I’m 28 years old from Edinburgh. I work as a primary school teacher. I work part-time because I have a little boy who is three.
I was delighted to be given the opportunity as an assembly member because I work in education. I have to teach about current political topics and what’s going on in Scotland, where we see ourselves in the future, and the historic events that have shaped Scotland today. I was given the opportunity to bring my ideas and my enthusiasm to the table in the Citizens’ Assembly and I want positive change for my own child and for the children that I teach each year.
The most memorable moments were in Glasgow at the second and third weekend, when we were getting into the meaty stuff and were deciding what was important for Scotland. We all had conflicting views because we all come from a range of different backgrounds. It was really important that everybody’s ideas were put forward because we all had so many great ideas. It was important we narrowed these down to the key recommendations for the future of Scotland.
I’ve learned a lot. Now when I’m in conversation I feel much more knowledgeable about our place in the world, in Europe and Great Britain. I’ve learned a huge amount from talking to people from different areas of Scotland and how they live. And I suppose about poverty as well. I’m not naive about poverty because I know in particular parts of Edinburgh there’s lots of it. But speaking to people from certain areas, deprived areas, they were talking about how some people in their neighbourhood live and I was just a bit like ‘I can’t believe things like that happen not that far away from where I live.’ It has broadened my horizons and opened my eyes to what Scotland is actually like and what Scotland’s all about.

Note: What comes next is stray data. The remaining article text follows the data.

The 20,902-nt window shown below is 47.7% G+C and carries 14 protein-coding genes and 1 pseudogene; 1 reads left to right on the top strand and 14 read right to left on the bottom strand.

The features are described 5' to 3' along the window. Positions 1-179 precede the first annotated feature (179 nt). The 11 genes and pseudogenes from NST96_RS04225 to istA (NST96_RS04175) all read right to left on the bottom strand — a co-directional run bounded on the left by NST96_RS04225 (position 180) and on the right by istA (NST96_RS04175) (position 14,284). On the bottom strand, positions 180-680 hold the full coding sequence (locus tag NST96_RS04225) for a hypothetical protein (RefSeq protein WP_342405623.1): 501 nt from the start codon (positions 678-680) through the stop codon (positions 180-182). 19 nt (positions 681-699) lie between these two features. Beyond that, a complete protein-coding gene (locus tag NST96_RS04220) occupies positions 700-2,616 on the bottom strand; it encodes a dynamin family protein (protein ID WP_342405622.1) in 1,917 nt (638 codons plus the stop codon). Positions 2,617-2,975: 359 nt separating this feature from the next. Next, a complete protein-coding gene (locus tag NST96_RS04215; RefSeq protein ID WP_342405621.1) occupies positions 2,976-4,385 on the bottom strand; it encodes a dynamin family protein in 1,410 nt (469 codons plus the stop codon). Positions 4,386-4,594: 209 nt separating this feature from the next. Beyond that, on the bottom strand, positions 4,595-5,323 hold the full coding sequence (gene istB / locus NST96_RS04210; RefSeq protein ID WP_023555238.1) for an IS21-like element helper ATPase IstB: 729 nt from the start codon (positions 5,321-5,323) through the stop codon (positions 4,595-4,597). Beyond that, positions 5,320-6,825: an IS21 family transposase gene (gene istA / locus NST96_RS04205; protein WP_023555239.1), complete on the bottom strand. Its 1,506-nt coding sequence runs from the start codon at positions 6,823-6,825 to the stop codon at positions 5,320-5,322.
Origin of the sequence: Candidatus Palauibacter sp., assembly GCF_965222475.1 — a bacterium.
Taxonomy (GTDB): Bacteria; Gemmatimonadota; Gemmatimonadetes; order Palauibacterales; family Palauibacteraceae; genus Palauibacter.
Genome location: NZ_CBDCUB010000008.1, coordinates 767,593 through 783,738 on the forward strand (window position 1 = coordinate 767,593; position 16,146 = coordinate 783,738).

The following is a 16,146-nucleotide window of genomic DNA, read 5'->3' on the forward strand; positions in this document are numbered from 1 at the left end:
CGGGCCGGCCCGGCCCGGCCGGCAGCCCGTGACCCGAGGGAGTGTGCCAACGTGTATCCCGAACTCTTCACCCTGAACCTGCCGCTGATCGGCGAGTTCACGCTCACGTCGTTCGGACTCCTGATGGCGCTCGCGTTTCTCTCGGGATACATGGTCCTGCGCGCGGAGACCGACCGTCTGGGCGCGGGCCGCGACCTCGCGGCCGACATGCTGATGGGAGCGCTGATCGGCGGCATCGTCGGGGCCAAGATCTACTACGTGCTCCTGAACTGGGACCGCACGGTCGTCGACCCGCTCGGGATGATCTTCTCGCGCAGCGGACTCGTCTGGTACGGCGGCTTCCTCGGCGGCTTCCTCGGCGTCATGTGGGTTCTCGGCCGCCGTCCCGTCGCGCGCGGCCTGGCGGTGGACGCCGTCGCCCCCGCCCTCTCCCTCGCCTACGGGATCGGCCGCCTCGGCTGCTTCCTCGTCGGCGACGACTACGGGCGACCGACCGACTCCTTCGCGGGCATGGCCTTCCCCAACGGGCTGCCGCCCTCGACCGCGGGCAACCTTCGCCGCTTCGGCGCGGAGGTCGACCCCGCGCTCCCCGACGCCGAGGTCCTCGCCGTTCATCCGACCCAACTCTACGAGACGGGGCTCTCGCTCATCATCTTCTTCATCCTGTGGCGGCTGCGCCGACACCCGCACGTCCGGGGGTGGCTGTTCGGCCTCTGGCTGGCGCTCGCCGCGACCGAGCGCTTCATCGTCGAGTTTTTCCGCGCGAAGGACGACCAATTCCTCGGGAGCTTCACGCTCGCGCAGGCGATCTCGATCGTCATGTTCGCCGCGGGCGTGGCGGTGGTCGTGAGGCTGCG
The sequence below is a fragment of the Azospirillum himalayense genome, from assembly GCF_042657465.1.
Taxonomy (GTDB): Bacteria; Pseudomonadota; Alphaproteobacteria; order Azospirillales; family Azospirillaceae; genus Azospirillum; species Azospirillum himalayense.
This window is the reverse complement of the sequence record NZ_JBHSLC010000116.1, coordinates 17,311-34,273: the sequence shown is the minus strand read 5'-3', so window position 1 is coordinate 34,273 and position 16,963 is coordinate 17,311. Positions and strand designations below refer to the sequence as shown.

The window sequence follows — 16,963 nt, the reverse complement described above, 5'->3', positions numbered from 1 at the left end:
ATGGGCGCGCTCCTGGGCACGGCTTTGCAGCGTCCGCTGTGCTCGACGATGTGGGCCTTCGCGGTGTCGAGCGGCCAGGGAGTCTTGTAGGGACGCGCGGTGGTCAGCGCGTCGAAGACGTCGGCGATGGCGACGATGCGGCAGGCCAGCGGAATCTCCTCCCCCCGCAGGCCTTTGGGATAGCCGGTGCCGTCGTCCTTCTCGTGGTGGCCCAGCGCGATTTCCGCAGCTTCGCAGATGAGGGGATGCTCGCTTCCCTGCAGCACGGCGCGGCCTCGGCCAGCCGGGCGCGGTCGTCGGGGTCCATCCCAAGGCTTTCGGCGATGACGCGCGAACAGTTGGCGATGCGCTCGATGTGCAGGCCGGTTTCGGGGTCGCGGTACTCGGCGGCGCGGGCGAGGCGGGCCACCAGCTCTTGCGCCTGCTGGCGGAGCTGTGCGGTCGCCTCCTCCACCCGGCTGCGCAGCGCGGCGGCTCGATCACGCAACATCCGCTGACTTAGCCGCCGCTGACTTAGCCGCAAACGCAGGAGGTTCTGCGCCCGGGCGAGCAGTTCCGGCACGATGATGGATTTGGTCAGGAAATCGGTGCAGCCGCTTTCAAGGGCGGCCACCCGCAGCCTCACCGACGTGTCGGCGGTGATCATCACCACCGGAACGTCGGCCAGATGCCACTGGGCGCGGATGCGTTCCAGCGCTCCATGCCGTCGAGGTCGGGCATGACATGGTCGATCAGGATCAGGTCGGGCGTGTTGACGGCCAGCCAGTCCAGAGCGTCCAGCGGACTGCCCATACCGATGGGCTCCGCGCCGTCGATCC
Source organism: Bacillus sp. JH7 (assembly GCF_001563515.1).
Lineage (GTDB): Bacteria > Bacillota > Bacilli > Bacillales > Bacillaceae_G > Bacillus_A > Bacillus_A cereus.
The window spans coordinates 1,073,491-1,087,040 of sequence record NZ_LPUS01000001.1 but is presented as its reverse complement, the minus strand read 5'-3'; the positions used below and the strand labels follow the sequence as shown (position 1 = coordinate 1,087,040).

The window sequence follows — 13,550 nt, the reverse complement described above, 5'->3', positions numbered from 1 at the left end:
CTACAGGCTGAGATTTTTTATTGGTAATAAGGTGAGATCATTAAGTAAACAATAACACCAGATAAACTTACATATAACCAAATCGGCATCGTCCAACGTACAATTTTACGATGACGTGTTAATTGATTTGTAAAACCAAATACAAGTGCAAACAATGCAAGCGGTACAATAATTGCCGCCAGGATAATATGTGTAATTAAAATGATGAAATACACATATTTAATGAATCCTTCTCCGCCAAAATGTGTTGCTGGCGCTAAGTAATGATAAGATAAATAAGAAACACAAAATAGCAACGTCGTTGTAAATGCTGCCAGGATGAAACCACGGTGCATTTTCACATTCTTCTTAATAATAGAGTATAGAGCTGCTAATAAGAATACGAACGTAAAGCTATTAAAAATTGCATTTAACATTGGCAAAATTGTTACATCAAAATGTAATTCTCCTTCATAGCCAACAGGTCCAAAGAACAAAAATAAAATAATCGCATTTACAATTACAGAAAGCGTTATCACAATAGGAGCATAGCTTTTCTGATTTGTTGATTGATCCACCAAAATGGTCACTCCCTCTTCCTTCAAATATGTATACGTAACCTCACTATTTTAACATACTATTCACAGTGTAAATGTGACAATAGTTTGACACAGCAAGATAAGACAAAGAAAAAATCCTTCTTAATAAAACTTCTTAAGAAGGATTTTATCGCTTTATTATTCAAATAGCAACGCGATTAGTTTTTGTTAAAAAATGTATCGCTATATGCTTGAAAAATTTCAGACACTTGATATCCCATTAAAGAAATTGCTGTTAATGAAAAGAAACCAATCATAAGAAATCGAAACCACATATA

I want there to be enough opportunities created in employment or further education for children and young adults, especially because we’re going to be in the middle of a very, very big recession soon on the back of the pandemic. For me it’s very important that we have lots of opportunities for employment not even just for young people but in general. I think the Scottish Government need to ensure they’re creating jobs within the next five years for people that are going to be made redundant or unemployed.
I would also say sustainability is extremely important, so ensuring that everything is made more environmentally friendly whether that’s tax on companies that aren’t being environmentally friendly or otherwise.
I talk about the Assembly frequently because a lot of my friends are interested and a lot of them are teachers, so they think it’s quite fascinating and they just want to know more about it and now they ask me lots of questions.
I think it’s important that politicians act on our recommendations because, well, for one we’ve just spent a lot of taxpayers money meeting up regularly for over a year, and for the first time ever we have this mini Scotland who have come up with recommendations that they feel are important to them. I think they have to act on it. What I would like to see is politicians discussing our recommendations in parliament and then talk about how they are going to act on it.